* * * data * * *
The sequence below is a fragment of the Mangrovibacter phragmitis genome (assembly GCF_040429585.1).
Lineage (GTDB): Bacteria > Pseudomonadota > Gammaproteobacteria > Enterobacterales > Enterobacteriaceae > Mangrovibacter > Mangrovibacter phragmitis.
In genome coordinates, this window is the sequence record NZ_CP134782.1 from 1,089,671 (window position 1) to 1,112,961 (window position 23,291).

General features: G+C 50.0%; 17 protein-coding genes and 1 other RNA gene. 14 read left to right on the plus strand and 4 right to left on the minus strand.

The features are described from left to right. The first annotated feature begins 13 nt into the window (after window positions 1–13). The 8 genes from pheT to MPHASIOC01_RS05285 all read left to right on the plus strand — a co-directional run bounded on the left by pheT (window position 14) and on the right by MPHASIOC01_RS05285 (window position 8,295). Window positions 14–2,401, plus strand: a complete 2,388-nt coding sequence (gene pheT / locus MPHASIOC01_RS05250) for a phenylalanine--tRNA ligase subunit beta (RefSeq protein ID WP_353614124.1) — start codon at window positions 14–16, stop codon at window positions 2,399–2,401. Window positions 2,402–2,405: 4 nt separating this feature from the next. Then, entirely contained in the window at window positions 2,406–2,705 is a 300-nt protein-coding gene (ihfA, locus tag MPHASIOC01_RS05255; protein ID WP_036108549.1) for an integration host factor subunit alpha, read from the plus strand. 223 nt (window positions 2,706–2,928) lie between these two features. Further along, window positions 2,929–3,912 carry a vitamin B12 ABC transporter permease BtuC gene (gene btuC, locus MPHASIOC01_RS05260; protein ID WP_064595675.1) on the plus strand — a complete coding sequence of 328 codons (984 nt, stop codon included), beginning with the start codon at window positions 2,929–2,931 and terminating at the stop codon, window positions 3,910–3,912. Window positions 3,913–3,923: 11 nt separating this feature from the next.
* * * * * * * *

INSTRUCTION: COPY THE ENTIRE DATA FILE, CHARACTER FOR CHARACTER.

The sequence below is a fragment of the Mangrovibacter phragmitis genome (assembly GCF_040429585.1).
Lineage (GTDB): Bacteria > Pseudomonadota > Gammaproteobacteria > Enterobacterales > Enterobacteriaceae > Mangrovibacter > Mangrovibacter phragmitis.
In genome coordinates, this window is the sequence record NZ_CP134782.1 from 1,089,671 (window position 1) to 1,112,961 (window position 23,291).

General features: G+C 50.0%; 17 protein-coding genes and 1 other RNA gene. 14 read left to right on the plus strand and 4 right to left on the minus strand.

The features are described from left to right. The first annotated feature begins 13 nt into the window (after window positions 1–13). The 8 genes from pheT to MPHASIOC01_RS05285 all read left to right on the plus strand — a co-directional run bounded on the left by pheT (window position 14) and on the right by MPHASIOC01_RS05285 (window position 8,295). Window positions 14–2,401, plus strand: a complete 2,388-nt coding sequence (gene pheT / locus MPHASIOC01_RS05250) for a phenylalanine--tRNA ligase subunit beta (RefSeq protein ID WP_353614124.1) — start codon at window positions 14–16, stop codon at window positions 2,399–2,401. Window positions 2,402–2,405: 4 nt separating this feature from the next. Then, entirely contained in the window at window positions 2,406–2,705 is a 300-nt protein-coding gene (ihfA, locus tag MPHASIOC01_RS05255; protein ID WP_036108549.1) for an integration host factor subunit alpha, read from the plus strand. 223 nt (window positions 2,706–2,928) lie between these two features. Further along, window positions 2,929–3,912 carry a vitamin B12 ABC transporter permease BtuC gene (gene btuC, locus MPHASIOC01_RS05260; protein ID WP_064595675.1) on the plus strand — a complete coding sequence of 328 codons (984 nt, stop codon included), beginning with the start codon at window positions 2,929–2,931 and terminating at the stop codon, window positions 3,910–3,912. Window positions 3,913–3,923: 11 nt separating this feature from the next.